Social media is said to be successful primarily due to its communal characteristics that include sharing in an honest and transparent manner. The beauty of social media is that it is a self-regulating and self-correcting medium where the participants, or “community members,” call out other community members whose social media activities have been found to be questionable – particularly those that are trying to use the system to their advantage. According to Paul Gillin in his book, The New Influencers, “millions of writers of all ages, interests, languages and motivations are together forming a set of shared principles, operating standards and behaviors without any kind of central coordination.”
This phenomenon has created a system that places significant value on honest and straightforward communication over salesman-like puffery. As such, organizations with poorly trained or misguided employees that attempt to abuse or mislead the social media community for the benefit of the organization, stand to suffer reputational damage. It is for that reason that organizations must maintain a formal, written social media policy that establishes employee expectations and keeps employee activities consistent with the expectations of the social media community.
Any time an organization’s employees undertake social media activities intended to mislead the community, the organization risks that the social media community will respond in an adverse manner. The social media community may not distinguish between activities made as part of an official company response and those made by an employee on personal time. If the questionable activity appears to be sanctioned by the organization, there may be some form of inflammatory response from the social media community. The danger lies in the potential for the backlash to take on viral characteristics that spread the negative publicity to an extent that causes serious damage to the organization. As such, the policy should be very clear about the need for honest and transparent communication by employees.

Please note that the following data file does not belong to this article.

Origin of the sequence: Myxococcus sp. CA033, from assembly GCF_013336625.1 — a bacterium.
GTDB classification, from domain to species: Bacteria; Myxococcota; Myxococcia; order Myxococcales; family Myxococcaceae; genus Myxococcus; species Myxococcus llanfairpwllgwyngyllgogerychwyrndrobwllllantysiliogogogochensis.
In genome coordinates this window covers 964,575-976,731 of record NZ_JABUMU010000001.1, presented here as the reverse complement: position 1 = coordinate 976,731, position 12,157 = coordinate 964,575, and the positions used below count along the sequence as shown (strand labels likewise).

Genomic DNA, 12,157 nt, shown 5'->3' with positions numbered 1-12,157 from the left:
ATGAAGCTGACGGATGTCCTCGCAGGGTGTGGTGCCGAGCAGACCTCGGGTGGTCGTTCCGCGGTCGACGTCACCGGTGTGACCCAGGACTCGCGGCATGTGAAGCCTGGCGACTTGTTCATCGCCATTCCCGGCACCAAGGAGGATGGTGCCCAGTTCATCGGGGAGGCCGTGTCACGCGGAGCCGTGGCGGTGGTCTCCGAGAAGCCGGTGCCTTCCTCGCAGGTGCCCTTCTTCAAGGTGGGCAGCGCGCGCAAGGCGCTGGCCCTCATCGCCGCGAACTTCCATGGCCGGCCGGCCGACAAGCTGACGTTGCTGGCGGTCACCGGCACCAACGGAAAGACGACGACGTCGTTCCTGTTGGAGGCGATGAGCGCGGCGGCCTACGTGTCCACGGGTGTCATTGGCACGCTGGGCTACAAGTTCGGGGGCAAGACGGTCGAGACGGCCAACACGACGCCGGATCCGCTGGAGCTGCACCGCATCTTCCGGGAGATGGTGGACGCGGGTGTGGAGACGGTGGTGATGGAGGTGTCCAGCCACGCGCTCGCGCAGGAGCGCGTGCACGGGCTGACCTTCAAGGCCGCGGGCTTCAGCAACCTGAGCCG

Blogger Lisa Brauner describes the concept of honesty and transparency on the Workplace Privacy Counsel blog. Her article entitled “Caveat Employer: Let the Employer Beware of Employee Endorsements on Social Media Websites,” very clearly defines why honesty and transparency are not only a necessity from a public relations perspective, but also from a legal liability perspective.
According to Ms. Brauner, organizations must be aware of the risks posed by employees as a result of product and service endorsements made by employees on social media platforms. Ms. Brauner notes that organizations are subject to the October 2009 Federal Trade Commission guidance (Guides Concerning Use of Endorsements and Testimonials in Advertising), which protects consumers from misleading endorsements and advertising. The Federal Trade Commission guidance makes clear that employers whose employees use social media to make misleading comments regarding their employer’s products or services, face potential liability, even in cases where the employer has no knowledge of the employee’s social media activities.
The Federal Trade Commission guidance states that employees endorsing their employer’s products or services have a duty to disclose to their audience their relationship to an employer at the time they give the endorsement or testimonial. If employees make misleading statements about the employer’s products and services that result in injury to consumers, the Federal Trade Commission may bring an enforcement action against the employer. Ms. Brauner also states that postings on social media platforms can reach wide audiences and as such, employers may be vulnerable to large-scale liability such as class-action lawsuits by consumers and/or legal action by state attorney generals.
For publicly traded companies, honesty and transparency also has implications relative to Rule 10b-5. According to Investopedia.com, Rule 10b-5 is “a regulation formally known as the Employment of Manipulative and Deceptive Practices that was created under the Securities Exchange Act of 1934. This rule deems it to be illegal for anybody to directly or indirectly use any measure to defraud, make false statements, omit relevant information or otherwise conduct operations of business that would deceive another person; in relation to conducting transactions involving stock and other securities.”
The need for transparency and honesty, however, does not mean that employees should disclose confidential company and customer information or proprietary information (e.g., trade secrets, etc.) that can have an adverse effect on the organization. Being honest and transparent does not mean that all information should be shared.
Based upon the public relations and legal risks posed by misleading comments on social media platforms, it is very clear that organizations should develop a formal, written social media policy that ensures that employee interactions are conducted in an honest manner and consistent with the norms of the social media community.